The consensus among various stakeholders of society that automation will influence the future of work has risen considerably in the post-Corona context. Nick Srnicek and Alex Williams, who are critical of how a minority uses consensus about facts to maintain an existing common sense (a fiction) around the concepts of work and labour, suggest that a counter-hegemonic project is possible only by embracing the potential of automation and a Universal Basic Income. This requires a new common sense collectively established via the workers whose very work lives are at stake within these post-work futures. In their call for a ‘new common sense,’ they undermine the problems related to ‘difference’ in sense-making processes when working with systemic issues (wicked problems), particularly the struggles of the stakeholders with conflicting value systems and problematic mental models trying to make sense of the transformation process in which they are entangled. The project “After work” addresses the need to look at sense-making and difference not by appealing to common sense but rather by addressing the elements that do not make sense and cause tensions within the system. Cautionary tales, with their ability to frame ‘fact’ and ‘fiction’ in a complex manner, are introduced as a methodological tool where the stakeholders can frame and reframe the differences as it appears as tensions within the transformation.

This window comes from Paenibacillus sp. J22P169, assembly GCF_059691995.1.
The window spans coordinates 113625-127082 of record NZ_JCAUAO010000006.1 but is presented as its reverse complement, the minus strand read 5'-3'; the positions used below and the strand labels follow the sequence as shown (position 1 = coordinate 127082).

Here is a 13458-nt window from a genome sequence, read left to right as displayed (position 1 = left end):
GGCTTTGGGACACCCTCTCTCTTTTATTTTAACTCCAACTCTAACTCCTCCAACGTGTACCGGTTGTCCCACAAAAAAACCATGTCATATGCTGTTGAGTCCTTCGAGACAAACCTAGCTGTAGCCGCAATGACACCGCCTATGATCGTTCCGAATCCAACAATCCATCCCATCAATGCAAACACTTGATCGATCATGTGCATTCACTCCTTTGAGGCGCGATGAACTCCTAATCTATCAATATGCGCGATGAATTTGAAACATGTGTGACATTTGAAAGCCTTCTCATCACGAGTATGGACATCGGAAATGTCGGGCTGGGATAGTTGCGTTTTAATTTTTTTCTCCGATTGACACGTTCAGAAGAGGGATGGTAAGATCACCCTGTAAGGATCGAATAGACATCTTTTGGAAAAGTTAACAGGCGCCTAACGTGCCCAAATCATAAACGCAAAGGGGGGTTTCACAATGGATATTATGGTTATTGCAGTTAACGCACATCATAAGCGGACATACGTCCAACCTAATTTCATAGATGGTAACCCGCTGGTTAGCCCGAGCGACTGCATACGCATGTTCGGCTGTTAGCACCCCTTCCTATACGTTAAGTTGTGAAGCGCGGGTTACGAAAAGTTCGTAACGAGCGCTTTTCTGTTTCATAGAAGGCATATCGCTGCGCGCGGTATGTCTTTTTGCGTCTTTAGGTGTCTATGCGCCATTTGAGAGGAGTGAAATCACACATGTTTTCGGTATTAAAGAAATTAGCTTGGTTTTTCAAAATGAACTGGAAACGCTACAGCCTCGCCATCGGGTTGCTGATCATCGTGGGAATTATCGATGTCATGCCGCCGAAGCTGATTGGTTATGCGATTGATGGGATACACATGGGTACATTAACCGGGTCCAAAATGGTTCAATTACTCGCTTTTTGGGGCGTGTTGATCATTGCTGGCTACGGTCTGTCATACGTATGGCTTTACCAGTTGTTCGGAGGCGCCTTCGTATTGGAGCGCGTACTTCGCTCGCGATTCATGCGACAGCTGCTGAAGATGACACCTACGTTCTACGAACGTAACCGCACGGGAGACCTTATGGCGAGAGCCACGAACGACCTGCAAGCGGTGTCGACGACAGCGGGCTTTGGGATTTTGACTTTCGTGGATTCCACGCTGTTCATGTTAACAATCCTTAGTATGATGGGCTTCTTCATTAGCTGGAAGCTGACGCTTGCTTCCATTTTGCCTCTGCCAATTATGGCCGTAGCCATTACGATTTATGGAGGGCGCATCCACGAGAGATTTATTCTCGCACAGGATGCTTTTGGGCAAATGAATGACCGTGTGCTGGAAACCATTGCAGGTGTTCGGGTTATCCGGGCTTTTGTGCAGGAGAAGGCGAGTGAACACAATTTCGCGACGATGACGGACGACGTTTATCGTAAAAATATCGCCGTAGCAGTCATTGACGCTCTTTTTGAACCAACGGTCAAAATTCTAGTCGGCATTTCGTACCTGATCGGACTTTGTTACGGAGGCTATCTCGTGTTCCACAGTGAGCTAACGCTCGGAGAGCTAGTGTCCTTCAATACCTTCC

Keywords: wicked problems, difference, cautionary tales, fact, fiction